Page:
Campus to get a healthy dose of wellness

Publication Date

Coinciding with the opening of the Wicker Wellness Center, the College will devote the academic year to promoting a culture of wellness across campus.

Located next to Alumni Gym, which includes Breazzano Fitness Center, Wicker is the new home of Health Services and the Counseling Center.

The focus on wellness supports a key priority of the recently revised strategic plan.

Through a series of events, speakers and programs involving a diverse mix of departments, from Academic Affairs to Dining Services to Athletics, the focus will enhance Union's commitment to the education of the whole person.

"The opening of the Wicker Wellness Center is a tremendous opportunity for the campus community, to be healthier ourselves, mentally and physically, and to understand more deeply what it takes to foster health on both a local and a global scale," said Acting President Therese McCarty.

A major part of the wellness initiative will concentrate on the academic side of public health, including local and global issues, the history of public health and the contributions Union alumni have made in the field.

Among the events planned:

  • Dr. Padmini Murthy, physician and activist for public health and human rights, will speak Wednesday, Oct. 2 at 5 p.m. in the Nott Memorial as part of the Presidential Forum on Diversity. In August, she was the first American to receive the prestigious Jhirad Oration Award for a talk highlighting the strong link between women’s health, human rights and the well-being of society.
  • A new exhibit, "On Being: Picturing the Pursuit of Wellness through the Creative Process," opens in the Mandeville Gallery in January. This contemporary show will feature three figurative artists and their visual explorations of well-being through the symbolic use of destruction and reconstruction of form, the incorporation of spiritual
    iconography and the direct confrontation of mortality.
  • In April, the College will host a symposium on careers in public health and wellness.

The Founders Day speaker in February will also support the theme of health and wellness.

In addition to these, programs will touch on the social, spiritual, nutritional, physical and emotional components of wellness.

For example, Dining Services has a number of new wellness initiatives, including:

  • My Fitness Pal App: Customers can track their food consumption and compare it to goals they establish in the app (i.e. calories, carbs, fat, etc.). The menu items in resident dining have bar codes that can be scanned from a mobile device and loaded into the planner.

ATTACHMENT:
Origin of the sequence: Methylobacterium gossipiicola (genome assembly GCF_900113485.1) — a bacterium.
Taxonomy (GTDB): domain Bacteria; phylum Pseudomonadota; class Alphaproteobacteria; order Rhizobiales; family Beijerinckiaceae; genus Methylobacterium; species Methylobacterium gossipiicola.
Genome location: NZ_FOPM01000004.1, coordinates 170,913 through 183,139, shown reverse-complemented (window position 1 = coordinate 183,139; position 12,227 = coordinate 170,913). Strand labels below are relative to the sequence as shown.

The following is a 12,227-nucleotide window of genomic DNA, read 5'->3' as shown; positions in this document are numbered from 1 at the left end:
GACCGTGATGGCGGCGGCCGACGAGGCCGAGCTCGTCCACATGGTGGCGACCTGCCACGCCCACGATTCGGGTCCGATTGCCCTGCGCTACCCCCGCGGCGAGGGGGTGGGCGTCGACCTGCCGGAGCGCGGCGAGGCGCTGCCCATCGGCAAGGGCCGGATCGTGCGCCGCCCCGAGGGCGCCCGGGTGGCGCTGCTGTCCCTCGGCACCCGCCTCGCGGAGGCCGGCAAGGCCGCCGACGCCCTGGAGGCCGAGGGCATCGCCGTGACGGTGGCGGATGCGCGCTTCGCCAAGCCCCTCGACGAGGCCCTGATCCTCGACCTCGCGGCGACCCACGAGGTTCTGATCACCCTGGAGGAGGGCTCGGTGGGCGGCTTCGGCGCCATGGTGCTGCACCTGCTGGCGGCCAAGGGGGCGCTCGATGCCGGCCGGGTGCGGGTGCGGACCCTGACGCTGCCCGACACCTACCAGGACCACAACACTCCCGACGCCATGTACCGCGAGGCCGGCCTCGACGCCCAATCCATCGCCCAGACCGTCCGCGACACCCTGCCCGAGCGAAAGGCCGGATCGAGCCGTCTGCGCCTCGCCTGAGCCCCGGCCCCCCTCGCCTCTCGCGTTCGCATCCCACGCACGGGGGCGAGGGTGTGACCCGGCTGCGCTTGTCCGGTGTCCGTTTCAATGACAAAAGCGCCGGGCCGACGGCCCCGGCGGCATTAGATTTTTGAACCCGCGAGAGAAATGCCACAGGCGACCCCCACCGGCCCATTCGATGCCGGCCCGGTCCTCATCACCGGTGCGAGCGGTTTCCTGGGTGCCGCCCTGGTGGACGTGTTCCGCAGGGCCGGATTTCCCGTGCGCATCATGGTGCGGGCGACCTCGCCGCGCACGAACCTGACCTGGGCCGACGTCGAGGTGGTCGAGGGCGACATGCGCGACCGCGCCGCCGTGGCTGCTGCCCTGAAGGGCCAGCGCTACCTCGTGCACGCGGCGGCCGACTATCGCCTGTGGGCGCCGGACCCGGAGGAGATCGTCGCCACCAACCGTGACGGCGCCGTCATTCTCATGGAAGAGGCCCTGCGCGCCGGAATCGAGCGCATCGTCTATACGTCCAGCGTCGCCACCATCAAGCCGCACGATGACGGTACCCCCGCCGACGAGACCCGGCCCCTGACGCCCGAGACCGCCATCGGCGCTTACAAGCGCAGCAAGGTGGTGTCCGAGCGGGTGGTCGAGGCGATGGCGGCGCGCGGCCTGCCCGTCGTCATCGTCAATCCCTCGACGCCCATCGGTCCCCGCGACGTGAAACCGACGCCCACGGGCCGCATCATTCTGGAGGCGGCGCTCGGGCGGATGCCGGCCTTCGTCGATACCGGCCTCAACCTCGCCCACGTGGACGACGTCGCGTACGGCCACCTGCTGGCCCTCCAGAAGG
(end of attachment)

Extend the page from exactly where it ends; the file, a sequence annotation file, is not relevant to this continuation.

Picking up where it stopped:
• Mindful: Features icons on posted menus indicating vegan, vegetarian, gluten free, local, organic and carb-friendly choices to encourage customers to be mindful.
  • Rate My Plate: Once a month, a dietician will visit dining halls to assess the plate of any guest to see how the selections made compare to national plate nutrition.
  • Simple Servings: Directed to all students dealing with food allergies and sensitivities, this will be offered at lunch and dinner at the waffle bar station in Upper Class and be marketed as an allergen-free zone.

David Gaul, director of Dining Services, said the department will promote healthy eating in other ways, including snack bag giveaways in the dining halls on the first Monday of every month, offering more gluten free options at Dutch Hollow and the Rathskeller, and a increased emphasis on vegan and vegetarian cuisine.

The proximity of Wicker to the fitness center also will allow the College to expand strategies for greater self-care. This includes introducing more activities, such as power yoga and spinning classes. Athletics has purchased 16 spinning cycles and will offer 11 classes in the popular exercise, according to Mike Polsinelli, director of Wellness, assistant director of Intramurals and Recreation and chair of the College's Wellness Committee.

Polsinelli said Athletics will join with its new neighbors on additional programs.

An upcoming Wicker Wellness Center open house will feature giveaways, such as healthy snack bags. Students also will be able to meet with nutritionists. There will be a series of Common Lunch meetings with varying themes. Other programs are also being developed.

The first floor of the new building is occupied by Health Services, which is staffed by nurse practitioners, registered professional nurses and a collaborating physician. The space includes six exam rooms, offices, a conference room, reception and waiting area, and a staff lounge.

The Eppler-Wolff Center for Psychological Services is on the second floor. The center, which provides confidential individual counseling, couples counseling and roommate conflict mediation, includes a private entry, waiting rooms, six counseling rooms, a relaxation area and offices.

The Wicker Wellness Center will be officially dedicated at Homecoming next month.